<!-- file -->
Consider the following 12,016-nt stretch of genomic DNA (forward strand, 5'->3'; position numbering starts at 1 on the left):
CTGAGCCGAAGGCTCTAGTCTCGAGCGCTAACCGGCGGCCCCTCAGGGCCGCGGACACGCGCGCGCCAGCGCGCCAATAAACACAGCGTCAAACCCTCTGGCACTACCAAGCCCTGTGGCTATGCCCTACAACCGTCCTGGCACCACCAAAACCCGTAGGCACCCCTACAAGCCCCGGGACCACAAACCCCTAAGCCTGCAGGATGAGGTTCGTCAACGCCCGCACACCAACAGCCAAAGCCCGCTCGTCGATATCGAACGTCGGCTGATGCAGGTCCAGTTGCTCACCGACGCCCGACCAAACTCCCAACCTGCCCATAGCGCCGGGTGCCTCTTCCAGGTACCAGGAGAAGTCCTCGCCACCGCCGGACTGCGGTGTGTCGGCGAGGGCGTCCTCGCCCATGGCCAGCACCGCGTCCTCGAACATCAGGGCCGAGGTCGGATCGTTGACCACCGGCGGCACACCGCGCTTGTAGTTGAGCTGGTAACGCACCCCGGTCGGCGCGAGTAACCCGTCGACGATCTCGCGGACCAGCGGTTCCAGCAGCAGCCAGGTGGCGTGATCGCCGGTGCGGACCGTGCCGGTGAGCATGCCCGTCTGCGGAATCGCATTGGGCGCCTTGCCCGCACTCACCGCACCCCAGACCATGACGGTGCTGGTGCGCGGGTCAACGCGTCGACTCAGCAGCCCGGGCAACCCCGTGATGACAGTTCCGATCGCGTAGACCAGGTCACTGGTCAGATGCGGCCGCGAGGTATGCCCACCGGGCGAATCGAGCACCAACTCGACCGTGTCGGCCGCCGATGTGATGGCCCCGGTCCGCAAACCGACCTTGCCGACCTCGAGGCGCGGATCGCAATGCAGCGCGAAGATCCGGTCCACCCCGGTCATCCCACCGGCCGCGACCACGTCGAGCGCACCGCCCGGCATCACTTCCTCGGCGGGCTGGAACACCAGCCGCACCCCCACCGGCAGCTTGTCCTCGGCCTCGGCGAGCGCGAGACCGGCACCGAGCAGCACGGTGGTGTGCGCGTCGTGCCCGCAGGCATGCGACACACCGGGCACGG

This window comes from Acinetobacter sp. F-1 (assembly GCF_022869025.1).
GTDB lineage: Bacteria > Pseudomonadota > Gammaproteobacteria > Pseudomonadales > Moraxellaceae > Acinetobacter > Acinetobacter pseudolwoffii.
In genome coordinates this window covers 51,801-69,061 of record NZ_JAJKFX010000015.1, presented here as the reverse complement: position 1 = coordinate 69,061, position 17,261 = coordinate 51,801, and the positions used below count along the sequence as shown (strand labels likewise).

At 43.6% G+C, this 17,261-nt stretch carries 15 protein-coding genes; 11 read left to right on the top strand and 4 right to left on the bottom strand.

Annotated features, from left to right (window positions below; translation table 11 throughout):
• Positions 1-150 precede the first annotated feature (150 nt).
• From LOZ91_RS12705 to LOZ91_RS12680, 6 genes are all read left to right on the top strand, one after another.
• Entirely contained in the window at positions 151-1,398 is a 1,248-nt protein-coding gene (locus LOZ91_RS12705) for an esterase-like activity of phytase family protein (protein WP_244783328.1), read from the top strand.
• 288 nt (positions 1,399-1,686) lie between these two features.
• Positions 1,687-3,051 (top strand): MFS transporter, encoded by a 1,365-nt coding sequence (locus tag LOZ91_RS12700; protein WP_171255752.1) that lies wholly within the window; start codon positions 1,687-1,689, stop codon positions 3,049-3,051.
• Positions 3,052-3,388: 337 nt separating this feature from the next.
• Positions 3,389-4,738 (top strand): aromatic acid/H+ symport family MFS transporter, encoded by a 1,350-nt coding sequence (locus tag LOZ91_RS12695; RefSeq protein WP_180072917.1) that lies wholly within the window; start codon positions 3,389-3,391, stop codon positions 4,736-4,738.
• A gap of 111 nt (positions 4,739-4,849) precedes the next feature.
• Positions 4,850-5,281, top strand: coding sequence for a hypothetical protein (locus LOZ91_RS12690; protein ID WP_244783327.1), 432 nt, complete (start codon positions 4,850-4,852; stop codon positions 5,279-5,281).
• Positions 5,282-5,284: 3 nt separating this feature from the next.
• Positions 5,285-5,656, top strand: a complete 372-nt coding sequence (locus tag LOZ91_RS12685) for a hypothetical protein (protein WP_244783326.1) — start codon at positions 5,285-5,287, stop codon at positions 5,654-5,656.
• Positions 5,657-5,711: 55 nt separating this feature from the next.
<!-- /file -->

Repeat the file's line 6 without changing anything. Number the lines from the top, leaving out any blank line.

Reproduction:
At 43.6% G+C, this 17,261-nt stretch carries 15 protein-coding genes; 11 read left to right on the top strand and 4 right to left on the bottom strand.